Preparation and spectroscopy of graphene nano-fragments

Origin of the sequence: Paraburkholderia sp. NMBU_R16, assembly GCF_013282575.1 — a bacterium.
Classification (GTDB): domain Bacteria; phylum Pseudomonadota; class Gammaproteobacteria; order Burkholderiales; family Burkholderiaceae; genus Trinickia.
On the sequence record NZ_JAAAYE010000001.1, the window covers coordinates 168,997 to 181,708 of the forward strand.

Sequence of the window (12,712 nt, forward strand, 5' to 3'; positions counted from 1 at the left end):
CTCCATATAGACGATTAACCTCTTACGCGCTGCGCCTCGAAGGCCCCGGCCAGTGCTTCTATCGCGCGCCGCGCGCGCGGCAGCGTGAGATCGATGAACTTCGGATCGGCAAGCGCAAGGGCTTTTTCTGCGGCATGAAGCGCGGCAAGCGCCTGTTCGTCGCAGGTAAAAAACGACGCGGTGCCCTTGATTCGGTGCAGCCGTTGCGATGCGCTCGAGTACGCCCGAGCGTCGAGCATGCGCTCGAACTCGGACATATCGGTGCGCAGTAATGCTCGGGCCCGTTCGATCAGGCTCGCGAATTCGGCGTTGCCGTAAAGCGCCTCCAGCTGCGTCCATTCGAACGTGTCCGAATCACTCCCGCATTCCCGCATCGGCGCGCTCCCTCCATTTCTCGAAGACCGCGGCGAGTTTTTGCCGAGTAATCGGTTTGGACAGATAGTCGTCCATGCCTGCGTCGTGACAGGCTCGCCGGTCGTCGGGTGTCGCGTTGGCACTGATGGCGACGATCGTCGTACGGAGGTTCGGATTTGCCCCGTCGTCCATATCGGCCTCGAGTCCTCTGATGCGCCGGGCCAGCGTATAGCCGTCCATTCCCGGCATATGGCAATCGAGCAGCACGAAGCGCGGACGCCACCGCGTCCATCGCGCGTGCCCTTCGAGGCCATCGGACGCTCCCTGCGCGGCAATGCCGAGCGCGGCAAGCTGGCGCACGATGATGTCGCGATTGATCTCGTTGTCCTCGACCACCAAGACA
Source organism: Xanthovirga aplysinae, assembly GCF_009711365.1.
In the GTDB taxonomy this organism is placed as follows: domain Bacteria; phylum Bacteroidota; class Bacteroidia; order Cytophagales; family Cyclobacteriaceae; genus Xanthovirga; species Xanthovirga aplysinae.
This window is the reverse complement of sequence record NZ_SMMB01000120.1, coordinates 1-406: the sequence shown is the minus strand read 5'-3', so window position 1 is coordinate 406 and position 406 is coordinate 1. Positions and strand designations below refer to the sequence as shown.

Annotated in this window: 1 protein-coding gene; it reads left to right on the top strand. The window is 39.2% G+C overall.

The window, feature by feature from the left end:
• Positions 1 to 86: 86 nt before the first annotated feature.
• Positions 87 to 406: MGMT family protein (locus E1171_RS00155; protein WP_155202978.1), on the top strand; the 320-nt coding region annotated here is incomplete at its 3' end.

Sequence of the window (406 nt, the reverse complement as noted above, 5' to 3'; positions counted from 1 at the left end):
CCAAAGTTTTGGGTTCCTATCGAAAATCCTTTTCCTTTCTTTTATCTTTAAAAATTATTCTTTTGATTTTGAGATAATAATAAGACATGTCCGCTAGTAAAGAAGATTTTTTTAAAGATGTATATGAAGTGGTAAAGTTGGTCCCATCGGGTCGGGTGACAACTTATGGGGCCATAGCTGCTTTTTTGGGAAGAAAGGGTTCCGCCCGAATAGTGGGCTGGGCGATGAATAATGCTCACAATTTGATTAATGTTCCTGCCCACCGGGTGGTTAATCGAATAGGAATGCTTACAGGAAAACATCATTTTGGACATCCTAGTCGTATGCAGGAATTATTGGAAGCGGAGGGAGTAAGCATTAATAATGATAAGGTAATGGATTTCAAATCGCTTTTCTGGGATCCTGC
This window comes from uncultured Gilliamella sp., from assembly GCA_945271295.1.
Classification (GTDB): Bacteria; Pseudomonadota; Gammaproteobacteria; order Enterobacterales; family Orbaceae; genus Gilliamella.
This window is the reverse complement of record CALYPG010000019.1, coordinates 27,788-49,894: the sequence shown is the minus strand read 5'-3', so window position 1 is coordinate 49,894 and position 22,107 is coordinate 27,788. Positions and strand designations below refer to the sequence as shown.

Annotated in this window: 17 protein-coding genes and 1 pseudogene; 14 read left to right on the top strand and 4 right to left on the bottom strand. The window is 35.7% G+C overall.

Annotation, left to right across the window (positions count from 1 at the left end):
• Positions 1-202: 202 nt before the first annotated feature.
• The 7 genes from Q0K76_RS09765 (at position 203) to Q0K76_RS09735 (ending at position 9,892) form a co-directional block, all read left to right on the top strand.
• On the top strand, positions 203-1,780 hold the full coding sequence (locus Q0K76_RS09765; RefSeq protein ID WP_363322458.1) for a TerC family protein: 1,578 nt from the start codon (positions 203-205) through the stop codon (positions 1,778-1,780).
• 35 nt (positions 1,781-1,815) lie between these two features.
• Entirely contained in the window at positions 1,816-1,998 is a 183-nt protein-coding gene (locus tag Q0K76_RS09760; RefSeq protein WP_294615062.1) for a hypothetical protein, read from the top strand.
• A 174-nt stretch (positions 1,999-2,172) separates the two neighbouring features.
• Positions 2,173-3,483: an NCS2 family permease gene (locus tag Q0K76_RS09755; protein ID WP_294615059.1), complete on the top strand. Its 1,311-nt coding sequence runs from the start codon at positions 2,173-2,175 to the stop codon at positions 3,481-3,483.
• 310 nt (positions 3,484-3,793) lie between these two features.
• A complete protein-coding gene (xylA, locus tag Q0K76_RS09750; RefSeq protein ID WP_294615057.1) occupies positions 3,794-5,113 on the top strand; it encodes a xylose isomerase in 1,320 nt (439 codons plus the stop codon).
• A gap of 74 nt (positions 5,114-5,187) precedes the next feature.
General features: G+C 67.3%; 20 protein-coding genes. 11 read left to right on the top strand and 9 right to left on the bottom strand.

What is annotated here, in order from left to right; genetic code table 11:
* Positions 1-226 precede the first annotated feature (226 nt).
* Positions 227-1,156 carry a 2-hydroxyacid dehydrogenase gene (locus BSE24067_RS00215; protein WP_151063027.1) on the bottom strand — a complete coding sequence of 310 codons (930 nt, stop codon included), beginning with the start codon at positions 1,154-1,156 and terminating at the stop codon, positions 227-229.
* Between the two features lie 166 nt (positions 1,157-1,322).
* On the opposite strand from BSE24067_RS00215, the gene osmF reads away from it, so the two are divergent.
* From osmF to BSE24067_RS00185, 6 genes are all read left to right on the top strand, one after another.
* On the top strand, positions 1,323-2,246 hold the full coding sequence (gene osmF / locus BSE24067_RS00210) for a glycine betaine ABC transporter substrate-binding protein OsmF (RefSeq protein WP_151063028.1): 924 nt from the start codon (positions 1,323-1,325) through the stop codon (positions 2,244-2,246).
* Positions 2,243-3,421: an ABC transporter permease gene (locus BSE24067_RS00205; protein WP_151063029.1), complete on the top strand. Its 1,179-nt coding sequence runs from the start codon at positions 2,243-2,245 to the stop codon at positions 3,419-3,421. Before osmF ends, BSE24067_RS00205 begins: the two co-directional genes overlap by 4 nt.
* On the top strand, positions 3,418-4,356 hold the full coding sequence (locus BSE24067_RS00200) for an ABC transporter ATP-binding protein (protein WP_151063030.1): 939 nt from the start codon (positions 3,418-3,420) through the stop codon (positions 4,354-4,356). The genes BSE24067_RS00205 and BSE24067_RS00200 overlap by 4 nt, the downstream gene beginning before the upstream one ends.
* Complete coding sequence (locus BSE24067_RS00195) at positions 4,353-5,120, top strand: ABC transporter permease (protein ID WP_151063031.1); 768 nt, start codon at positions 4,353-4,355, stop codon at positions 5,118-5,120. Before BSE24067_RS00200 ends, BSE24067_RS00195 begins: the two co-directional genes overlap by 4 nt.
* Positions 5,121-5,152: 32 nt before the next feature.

Tell us about the school where you teach. I’ll be starting my 16th year at Flowing Wells High School in Tucson. I’ve been teaching chemistry, honors chemistry and advanced placement chemistry for the entire time I’ve been there. Describe your project. My research is still in its infancy. Basically we are going to be looking at a compound called graphene. It’s one of the allotropes of carbon, very similar to graphite. It’s an individual layer of graphite, of carbon atoms, arranged in a six-carbon ring. And what I’m eventually going to be looking at once I figure out a method of obtaining something called a quantum dot, which I’ll get to here in a minute, is the electrical properties of the quantum dot and how the electrons in the quantum dot interact with each other, rather than studying just the single electron. So this summer what I’ve been doing is learning a lot of methods to start doing my research, everything from growing graphene via chemical vapor deposition, to transferring it onto various substrates. Troubleshooting a lot of the smaller issues with that has pretty much taken up the entire summer. I’ve also been doing Raman spectroscopy to characterize the quality of the graphene. I’m learning how to adjust and manipulate that, which I will be using when we later start measuring some of the nonlinear properties. We’ll be doing pump-probe measurements which involve adding a certain amount of energy or intensity to a sample, and then take we basically take a picture of it through various phases as the electrons are excited up to one state and then basically fall back to non-excited states. While we’re doing that, we’ll also heat the samples and note how temperature has an effect across the spectrum. Have you been trained in ultrafast laser techniques? Not formally, but I’ve looked over the shoulders of other people in the group. Basically it’s been an awesome experience every day. I’ve learned so much. Everyone in the group is helpful. This is a completely new field to me, which has been exciting to learn about, because my background is in chemistry, not in physics. What is the most fascinating thing you’ve learned? That you can take attosecond pictures of electrons, which is extremely fast, I guess 10 to the minus 18 using ultraviolet light. I’ve been privileged to watch some of the other members of our group do that. It’s also interesting to see how they put together the lasers used in these experiments, and how they later tear them down. Watching this has made me realize research is not just pushing a button and watching something happen, but rather it’s a constant process of solving problems that arise all day, every day, all month, all summer. Did you encounter something unexpected or unpredictable? I would have predicted that at this point I would have my quantum dots. But after the second or third week of looking at it over the summer, I realized that manufacturing them myself was going to be a long process. So we’re trying to see if we can get another group somewhere in the country who oversees this process to send us samples. Why are you interested in quantum dots? The thought is that if we can understand how a smaller quantum dot sample of graphene behaves, we can then begin to understand how electrons move through a larger sheet and thus develop a better understanding of this fascinating material. What are you going to take from your research into your classroom? That basically one’s entire life is a process of acquiring knowledge. And that’s true whether you screw off trying to draw a smiley face with Crayons, versus trying to learn how electrons fit in the Periodic Table, or whether you’re trying to learn about the electrical properties of graphene. The same problem-solving steps are required in all cases. The basic point is that you just can’t quit when something doesn’t work, and that you should get excited about it. How is this program helping you to accomplish your professional goals? First and foremost I’m learning more in the higher end of the science spectrum. It’s not the real dry teaching-development courses, which I guess certain sets of teachers to grow. I’m really happy to have this opportunity to work with all the grad students and my principal investigator. Essentially I’ve gotten to take the role of fulltime student again. It’s brought me back to what it’s like to have someone talking to you while you have no idea what they’re saying, and then having to go back and figure it out. It puts me back in the shoes of my students. So now I can go back and think about some of what I’m saying as I teach, and maybe try to approach it a little differently for certain kids.